Gulf Security in the Twenty-first Century

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Christian Koch, David E. Long
I.B.Tauris, Apr 26, 2002 - History - 344 pages
The nexus, between regional instability and the preservation of global security is nowhere more tenuous than in the Gulf. Gulf Security in the Twenty-First Century brings together some of the foremost area experts to explore the most pressing issues, including military threats to the region, obstacles to economic development and socio-economic harmonization, and challenges to political stability. In particular, the work examines Iran's often enigmatic foreign policy vis-à-vis its Gulf neighbors, Iraq's resurgent military threat, choices and constraints confronting US Middle East policy, and Europe's inability to identify and pursue a united policy to safeguard its economic interests in the area.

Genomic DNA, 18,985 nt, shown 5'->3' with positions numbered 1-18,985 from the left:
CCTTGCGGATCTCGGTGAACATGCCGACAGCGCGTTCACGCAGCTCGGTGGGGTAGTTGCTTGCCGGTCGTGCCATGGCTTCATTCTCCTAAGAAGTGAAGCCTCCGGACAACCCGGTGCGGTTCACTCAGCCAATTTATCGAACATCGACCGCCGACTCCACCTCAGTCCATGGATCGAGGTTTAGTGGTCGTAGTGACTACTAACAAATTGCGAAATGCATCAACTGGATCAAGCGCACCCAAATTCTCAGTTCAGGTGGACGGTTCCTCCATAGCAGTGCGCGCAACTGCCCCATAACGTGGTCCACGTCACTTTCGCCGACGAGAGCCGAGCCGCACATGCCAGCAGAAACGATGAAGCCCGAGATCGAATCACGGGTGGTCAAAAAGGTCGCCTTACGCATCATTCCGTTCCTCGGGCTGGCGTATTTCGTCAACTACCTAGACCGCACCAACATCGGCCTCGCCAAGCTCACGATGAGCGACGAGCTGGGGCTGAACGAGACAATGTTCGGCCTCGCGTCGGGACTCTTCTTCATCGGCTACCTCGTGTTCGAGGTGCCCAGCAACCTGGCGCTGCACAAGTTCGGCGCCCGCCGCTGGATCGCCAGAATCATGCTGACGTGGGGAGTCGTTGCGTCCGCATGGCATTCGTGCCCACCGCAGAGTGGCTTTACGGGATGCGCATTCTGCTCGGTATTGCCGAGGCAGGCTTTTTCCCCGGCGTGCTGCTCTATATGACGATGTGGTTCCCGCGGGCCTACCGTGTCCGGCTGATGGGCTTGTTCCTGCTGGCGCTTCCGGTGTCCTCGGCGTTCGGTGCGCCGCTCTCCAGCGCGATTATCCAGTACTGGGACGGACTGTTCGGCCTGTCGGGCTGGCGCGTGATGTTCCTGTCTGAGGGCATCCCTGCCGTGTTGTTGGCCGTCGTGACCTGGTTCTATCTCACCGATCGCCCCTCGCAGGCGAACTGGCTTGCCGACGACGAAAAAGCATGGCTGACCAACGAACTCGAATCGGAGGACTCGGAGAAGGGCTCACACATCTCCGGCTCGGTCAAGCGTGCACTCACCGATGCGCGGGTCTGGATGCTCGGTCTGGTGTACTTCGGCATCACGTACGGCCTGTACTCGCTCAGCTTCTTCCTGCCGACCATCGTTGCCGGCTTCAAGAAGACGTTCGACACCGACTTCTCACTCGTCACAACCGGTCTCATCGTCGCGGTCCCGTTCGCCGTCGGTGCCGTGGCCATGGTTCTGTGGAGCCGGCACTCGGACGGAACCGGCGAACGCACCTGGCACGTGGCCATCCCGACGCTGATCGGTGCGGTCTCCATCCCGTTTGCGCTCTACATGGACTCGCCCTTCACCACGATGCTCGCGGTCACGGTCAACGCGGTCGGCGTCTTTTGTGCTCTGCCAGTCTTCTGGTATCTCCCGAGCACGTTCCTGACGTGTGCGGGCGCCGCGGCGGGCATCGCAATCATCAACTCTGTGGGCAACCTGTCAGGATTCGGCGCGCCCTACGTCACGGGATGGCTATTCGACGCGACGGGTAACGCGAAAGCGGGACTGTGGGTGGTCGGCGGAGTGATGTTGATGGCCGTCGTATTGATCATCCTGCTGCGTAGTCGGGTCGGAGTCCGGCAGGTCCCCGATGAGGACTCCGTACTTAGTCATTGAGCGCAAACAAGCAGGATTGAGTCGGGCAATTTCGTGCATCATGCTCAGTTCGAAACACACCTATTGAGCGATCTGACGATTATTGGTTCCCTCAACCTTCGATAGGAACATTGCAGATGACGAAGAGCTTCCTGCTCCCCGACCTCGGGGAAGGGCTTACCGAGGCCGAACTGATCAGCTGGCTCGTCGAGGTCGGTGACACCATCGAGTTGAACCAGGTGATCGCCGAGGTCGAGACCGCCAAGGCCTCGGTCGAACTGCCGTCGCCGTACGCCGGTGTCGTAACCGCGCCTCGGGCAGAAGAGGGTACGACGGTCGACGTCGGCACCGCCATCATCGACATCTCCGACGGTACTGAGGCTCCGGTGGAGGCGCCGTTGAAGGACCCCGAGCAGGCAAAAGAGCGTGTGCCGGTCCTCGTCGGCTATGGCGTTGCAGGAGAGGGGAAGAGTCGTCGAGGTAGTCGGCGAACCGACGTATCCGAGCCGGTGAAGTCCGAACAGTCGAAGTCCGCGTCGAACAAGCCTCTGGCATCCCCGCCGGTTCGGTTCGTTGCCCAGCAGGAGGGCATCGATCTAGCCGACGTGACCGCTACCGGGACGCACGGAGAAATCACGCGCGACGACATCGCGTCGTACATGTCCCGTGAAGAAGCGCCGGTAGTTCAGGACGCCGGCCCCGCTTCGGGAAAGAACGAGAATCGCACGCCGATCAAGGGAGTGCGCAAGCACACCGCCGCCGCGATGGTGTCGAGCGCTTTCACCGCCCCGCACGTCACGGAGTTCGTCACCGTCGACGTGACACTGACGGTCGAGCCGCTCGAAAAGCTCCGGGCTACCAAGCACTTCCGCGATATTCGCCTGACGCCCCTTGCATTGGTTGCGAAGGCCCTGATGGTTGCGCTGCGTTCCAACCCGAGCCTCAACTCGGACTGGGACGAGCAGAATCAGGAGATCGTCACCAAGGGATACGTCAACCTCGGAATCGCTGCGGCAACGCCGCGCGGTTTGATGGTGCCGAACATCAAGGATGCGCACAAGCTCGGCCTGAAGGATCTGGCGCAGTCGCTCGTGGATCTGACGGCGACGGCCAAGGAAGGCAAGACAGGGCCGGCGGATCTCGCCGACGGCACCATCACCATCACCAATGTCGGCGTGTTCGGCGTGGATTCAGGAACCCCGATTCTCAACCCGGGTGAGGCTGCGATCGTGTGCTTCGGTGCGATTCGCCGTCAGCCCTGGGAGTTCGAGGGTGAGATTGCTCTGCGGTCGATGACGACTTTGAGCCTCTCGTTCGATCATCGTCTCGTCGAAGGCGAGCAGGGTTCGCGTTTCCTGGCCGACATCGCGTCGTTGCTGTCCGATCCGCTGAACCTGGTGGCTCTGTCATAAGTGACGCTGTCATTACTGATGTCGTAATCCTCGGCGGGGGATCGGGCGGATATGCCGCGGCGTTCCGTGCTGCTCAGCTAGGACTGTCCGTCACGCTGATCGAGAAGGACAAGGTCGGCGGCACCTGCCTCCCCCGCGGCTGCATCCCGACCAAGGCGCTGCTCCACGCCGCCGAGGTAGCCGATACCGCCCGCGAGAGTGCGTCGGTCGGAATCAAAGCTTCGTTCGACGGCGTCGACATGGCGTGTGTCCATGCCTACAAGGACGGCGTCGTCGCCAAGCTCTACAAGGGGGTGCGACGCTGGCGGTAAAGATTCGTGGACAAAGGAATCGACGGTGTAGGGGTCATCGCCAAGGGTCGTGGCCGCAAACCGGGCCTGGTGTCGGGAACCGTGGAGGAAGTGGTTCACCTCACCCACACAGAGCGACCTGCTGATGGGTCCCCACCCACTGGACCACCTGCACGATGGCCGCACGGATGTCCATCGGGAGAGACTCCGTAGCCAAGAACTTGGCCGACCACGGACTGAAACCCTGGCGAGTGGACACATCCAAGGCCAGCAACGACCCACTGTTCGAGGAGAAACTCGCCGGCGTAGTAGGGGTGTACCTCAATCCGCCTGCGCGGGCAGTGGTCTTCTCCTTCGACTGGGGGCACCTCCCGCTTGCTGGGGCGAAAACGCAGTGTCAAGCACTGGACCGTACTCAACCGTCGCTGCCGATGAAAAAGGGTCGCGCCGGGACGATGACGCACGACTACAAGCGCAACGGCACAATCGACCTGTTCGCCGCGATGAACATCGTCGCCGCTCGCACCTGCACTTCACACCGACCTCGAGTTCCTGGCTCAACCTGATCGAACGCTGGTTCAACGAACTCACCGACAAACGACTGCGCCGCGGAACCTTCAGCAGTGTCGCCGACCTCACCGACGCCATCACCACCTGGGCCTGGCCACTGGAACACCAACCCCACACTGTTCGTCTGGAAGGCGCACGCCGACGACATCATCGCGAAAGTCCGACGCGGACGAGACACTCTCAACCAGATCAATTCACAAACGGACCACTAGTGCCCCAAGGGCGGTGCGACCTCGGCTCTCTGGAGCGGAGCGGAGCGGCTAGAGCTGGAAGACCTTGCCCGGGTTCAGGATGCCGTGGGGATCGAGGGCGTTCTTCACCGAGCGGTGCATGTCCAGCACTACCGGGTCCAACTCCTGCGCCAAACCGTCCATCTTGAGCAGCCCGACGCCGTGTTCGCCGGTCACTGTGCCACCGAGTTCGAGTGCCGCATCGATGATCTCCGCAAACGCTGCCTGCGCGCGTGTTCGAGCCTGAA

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Contents

Iran and Gulf Security
15
A Competitive Business
75
The Collapse of the Soviet Union and Gulf Security
90
Revolutionary Islamism and Gulf Security in the Twenty
121
Economics and Security in the Gulf
189
Social Transformation Changing Expectations and Gulf
208
Population Growth the Labor Market and Gulf Security
226
Health Education Gender and the Security of the Gulf
265
Contributors
281
Bibliography
312
Copyright

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Page 306 - Hazem Beblawi and Giacomo Luciani, eds.. The Rentier State (London: Croom Helm, 1987); H. Mandavi, "The Pattern and Problems of Economic Development in Rentier States: the Case of Iran," in Studies in the Economic History of the Middle East, Michael Cook, ed.

About the author (2002)

Christian Koch is based in Abu Dhabi and is an independent research institution dedicated to the promotion of professional research and education excellence in the United Arab Emirates.

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